This simple guide provides you a bunch of handy tips designed to get you rolling up your sleeves and getting stuck into play with modelling dough.
What is it?
Although available to buy with a variety of brand names, modelling dough is easy to make at home and can be both educational and fun.
This sounds like a lot of hard work… Convince me it’s worth it!
- This activity is as near to free as you can get, so it helps you make the most of your budget
- Play dough is relaxing and fun regardless of your age!
This can be messy, but mess is your friend. Unconvinced? Take a look at our blog dealing with how to take the stress out of mess
- To make modelling dough at home simply mix eight tablespoons of plain flour with two tablespoons of table salt in a large bowl
- Then, in a measuring jug add one tablespoon of vegetable oil to 60ml of warm water
- Add the contents of the jug to the bowl
- Lightly dust a surface with a little flour and knead out the dough until it’s smooth
- You’re done!
What are my children secretly learning? (don’t tell them!)
- Modelling dough is great for stimulating the imagination and creativity as it can be moulded into anything
- For younger children playing with the dough can help develop hand-eye coordination and motor skills
- Helping to measure out the ingredients for the dough can develop numeracy skills as well as help with identifying numbers and measures
Here Pre-School Supervisor Jo Fox from our Birchtree pre-school in Peterborough gives us a few do’s and dough-nt’s regarding how to make the most of a modelling dough session:
- To make coloured dough simply add a few drops of food colouring to the measuring jug before mixing. The more drops the brighter the colour!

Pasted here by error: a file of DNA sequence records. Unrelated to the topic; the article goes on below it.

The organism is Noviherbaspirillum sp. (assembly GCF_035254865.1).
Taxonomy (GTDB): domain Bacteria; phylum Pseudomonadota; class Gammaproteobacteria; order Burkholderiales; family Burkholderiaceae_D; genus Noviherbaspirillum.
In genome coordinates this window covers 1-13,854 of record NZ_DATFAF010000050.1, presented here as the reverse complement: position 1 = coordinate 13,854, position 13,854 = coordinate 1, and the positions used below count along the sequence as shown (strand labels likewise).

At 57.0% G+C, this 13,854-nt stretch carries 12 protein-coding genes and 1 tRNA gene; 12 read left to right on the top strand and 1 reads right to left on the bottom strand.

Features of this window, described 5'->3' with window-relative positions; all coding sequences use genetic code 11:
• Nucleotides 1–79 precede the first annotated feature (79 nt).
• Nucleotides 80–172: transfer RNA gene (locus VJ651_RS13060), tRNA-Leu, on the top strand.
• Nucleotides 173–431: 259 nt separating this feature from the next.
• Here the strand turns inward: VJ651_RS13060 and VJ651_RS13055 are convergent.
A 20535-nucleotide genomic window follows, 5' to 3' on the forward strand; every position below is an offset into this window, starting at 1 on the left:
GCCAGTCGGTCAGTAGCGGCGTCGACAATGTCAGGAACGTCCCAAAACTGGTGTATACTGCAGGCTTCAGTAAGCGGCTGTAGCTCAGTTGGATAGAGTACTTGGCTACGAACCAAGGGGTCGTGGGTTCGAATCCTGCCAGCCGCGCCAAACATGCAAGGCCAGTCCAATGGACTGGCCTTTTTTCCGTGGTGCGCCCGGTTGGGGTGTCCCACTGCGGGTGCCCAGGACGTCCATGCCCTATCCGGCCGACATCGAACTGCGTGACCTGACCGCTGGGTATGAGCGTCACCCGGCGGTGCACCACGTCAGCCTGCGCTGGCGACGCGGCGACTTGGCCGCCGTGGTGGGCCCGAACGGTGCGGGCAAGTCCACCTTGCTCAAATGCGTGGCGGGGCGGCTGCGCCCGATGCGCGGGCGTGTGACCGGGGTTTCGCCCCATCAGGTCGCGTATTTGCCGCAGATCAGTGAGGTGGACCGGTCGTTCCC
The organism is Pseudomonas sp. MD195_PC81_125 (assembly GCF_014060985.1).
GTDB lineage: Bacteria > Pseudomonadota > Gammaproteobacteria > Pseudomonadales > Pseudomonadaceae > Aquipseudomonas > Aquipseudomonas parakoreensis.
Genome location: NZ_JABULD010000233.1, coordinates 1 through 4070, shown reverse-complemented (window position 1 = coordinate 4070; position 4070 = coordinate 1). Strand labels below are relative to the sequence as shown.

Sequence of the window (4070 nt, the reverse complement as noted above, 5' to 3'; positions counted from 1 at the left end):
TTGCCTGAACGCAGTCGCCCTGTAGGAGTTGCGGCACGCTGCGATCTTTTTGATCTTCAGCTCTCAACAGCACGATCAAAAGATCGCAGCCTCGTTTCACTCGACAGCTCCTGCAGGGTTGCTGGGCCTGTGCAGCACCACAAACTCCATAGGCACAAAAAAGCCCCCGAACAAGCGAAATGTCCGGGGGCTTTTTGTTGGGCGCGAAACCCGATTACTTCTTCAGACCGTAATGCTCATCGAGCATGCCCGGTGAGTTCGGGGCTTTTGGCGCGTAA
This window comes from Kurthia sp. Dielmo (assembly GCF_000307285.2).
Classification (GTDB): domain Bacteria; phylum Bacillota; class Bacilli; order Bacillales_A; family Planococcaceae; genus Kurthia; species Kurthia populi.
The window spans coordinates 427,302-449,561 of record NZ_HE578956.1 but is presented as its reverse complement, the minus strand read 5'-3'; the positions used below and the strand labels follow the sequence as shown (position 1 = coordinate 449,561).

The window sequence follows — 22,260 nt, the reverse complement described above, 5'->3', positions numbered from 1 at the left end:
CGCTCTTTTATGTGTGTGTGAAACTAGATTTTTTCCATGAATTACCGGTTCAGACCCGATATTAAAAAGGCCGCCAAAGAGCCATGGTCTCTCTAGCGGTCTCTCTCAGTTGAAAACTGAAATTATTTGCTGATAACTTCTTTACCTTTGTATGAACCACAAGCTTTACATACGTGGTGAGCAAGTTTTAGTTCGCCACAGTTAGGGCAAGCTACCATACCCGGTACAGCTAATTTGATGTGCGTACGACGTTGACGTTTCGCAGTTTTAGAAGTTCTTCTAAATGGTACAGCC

- You can also add smells by adding a small amount of scented foodstuffs such as vanilla extract, cocoa powder or cinnamon
- Get your children involved in the process of measuring and preparing the dough – kids especially love preparing the surfaces with flour. Don’t be afraid of the mess… Simply throwing flour up in the air is a valid form of play
- Don’t be tempted to guide their use of the dough too much. Creating a castle, for example, can feel more educational, but by trusting them to play with the dough however they like you’re helping to develop self-reliance and problem solving
- Operating the hot tap under supervision while filling the measuring jug is a great chance to teach children about risk and consequence
- Pasta makes a great accompaniment to dough – try jamming spaghetti into the pasta vertically and threading pasta on to develop hand eye coordination and strengthen muscles
- You can also use the dough to make items such as a “witch’s nose”, which is a great opportunity to explore a little roleplay and develop social skills
- Alternatively you can have a little friendly competition by creating things and then inviting other family members to guess what it is you’ve made.
- You can also use the dough to make “cakes” and “biscuits” and can use extra items such as stones for raisins and “chocolate chips”. This is also a good opportunity to explain that “real” cookies and cakes are also made from dough and explore trying to make these at another time
- Older siblings or other children can write out the recipe and tick it off as they go to develop literacy skills. This also gives you all an excuse to turn off phones and tablets (useful if you don’t want them covered in flour!)
Find out more about Creating Happy Memories through play and the benefits it can bring to your child’s development.